'You learn a lot from failure and I learnt a ton'

CFA Institute’s industry veteran reflects on painful career blip and why client relationships will drive the business forward

'You learn a lot from failure and I learnt a ton'

Failure is not falling down but refusing to get back up, according to Teddy Roosevelt … and endless self-help memes.

It’s something Bob Dannhauser can relate to. The CFA Institute’s head of global private wealth management has enjoyed plenty of success through the years but he reflected honestly over his one career misstep when in Toronto this month for the organization’s annual conference.

After enjoying back and middle office "plumbing" roles and working with institutional clients and family offices, the New York-based Dannhauser struck out on his own. It was a reality check.

“I’m sorry to say it took me about two years to run that into the ground,” he said. “They say you learn a lot from failure and I did learn a ton. I wouldn’t say it was a fun experience.

“I’m embarrassed by some of the rookie mistakes I made; it turns out that a very well-reasoned marketing plan is pretty important.”

He admits he overlooked the cost of compliance and after two years he weighed up his income statement and decided it was unsustainable. “I learnt a ton, met some great people and had some great clients but it was just a bad business model for me,” he said.

Having started out as a “policy wonk” on Capitol Hill, Dannhauser got the investment bug after landing a job at one of the first socially responsible investment firms in the US. Thoughts of law school or a career in politics were soon revised.

In his position with the CFA Institute he can now offer advice from positions of both success and failure. The humbling decision of having to close his own business means he has a rare level of empathy.

He said: “If anything, it gives me an appreciation for what a difficult business it is. It looks kind of easy: get a couple of clients, sit down, think big bucks and say, let’s position your portfolio this way. But there are a million different details that go into it to do it well.”

His advice to someone starting their own firm? Know what you are getting into and don’t forget you also have to be a technology manager.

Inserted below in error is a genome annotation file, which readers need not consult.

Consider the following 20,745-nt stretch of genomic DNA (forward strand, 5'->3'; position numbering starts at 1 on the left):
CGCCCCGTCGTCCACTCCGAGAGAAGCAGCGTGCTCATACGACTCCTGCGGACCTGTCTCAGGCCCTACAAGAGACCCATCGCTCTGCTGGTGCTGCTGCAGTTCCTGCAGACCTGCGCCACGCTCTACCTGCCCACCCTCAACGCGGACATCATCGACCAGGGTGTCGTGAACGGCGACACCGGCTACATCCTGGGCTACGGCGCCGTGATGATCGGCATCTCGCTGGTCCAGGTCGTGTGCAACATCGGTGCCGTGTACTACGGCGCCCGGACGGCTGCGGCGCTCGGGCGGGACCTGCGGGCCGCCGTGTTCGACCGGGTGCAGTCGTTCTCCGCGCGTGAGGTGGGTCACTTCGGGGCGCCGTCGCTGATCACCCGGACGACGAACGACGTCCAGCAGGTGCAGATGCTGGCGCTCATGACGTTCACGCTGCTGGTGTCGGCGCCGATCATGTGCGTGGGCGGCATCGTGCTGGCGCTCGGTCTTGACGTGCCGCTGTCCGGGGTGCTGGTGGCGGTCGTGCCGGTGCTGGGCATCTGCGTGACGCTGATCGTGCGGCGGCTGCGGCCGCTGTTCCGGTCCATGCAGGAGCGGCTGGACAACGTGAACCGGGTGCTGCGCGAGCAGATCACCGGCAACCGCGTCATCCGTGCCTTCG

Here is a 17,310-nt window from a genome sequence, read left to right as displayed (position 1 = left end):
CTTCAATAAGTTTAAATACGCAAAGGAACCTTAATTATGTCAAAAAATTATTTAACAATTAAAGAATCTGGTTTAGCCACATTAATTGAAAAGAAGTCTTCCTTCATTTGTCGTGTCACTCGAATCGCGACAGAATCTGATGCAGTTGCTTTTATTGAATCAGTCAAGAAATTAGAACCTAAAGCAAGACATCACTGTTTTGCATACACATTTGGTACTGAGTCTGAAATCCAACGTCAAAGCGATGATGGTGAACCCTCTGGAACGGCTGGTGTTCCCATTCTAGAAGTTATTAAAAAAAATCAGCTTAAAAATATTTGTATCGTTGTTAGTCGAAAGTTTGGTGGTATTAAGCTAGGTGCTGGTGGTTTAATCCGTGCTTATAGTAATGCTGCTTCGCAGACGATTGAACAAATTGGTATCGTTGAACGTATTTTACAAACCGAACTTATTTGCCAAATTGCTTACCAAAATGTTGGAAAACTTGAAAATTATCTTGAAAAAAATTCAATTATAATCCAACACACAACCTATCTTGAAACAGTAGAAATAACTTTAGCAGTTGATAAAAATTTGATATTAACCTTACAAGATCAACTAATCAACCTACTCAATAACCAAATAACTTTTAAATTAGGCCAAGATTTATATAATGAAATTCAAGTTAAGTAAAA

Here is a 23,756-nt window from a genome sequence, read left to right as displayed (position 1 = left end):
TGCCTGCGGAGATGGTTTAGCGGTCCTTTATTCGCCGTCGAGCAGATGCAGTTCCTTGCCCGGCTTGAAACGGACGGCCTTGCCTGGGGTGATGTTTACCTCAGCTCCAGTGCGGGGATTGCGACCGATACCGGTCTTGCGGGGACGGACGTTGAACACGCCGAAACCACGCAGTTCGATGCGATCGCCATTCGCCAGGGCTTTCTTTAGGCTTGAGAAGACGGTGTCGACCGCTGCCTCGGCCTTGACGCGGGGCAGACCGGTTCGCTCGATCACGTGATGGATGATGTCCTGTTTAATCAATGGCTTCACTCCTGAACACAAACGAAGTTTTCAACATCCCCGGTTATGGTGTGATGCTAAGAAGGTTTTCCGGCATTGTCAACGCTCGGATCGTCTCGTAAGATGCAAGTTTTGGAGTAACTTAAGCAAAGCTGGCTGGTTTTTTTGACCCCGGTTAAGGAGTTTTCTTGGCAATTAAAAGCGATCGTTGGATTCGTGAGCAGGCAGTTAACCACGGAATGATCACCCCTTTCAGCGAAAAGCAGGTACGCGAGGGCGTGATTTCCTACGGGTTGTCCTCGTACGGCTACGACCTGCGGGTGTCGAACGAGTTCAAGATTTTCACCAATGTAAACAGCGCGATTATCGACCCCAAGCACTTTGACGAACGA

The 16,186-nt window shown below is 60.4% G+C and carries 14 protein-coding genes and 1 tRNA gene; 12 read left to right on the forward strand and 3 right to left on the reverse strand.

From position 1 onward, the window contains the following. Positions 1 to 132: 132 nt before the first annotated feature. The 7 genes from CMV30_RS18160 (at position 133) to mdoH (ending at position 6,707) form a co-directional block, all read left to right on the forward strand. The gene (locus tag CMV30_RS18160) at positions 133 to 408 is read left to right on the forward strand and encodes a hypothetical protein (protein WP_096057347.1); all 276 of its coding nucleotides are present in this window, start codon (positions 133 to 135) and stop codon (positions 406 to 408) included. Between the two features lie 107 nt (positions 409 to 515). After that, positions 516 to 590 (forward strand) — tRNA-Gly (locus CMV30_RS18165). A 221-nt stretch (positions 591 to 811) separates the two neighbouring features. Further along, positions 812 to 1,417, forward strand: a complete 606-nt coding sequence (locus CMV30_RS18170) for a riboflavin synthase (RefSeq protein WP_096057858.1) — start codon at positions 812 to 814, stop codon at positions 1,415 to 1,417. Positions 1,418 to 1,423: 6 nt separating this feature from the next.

He added: “There are all these discreet pieces of software you need to run a business or a least a cost-efficient one – someone has to select those and make sure that they plug into each other well.

“They get into it with the romance of the markets and helping clients … then two years down the line they look at the reality of their day-to-day and they’re like, ‘wow, I’m doing all this administrative stuff and worrying about keeping my compliance lawyers happy, worrying about tech – I’m still working with clients but am awfully distracted by other stuff and I don’t like that stuff.”

Dannhauser believes that while technical expertise will become more valuable, the ability to develop relationships with clients will ultimately drive the industry.

A naturally sociable person, he admits it’s an area that even he took for granted. Advisors, he said, do so at their peril.

He said: “I’m intrigued by the idea that the relationship building is kind of left to chance. When I got into the business I took it as my innate ability, one of my upbringing, my personality and DNA that I can connect with people and make those relationships productive for me and for my client.

“That increasingly seems to be a big mistake. We need to look at emotional intelligence as something that can be optimized – not in a gimmicky fad of the moment way. I think there has been some interesting advancement in assessment techniques in the past few years, so we can pinpoint where people are strong or weak and then work to develop those skills.

“It’s a trust business. If you don’t trust me, an important part of that is credibility. If you are uncomfortable with me socially, then I’m never going to earn that credibility with you. I might have the most brilliant ideas in the world but if I can’t communicate things with you, we are not going to be able to do business.”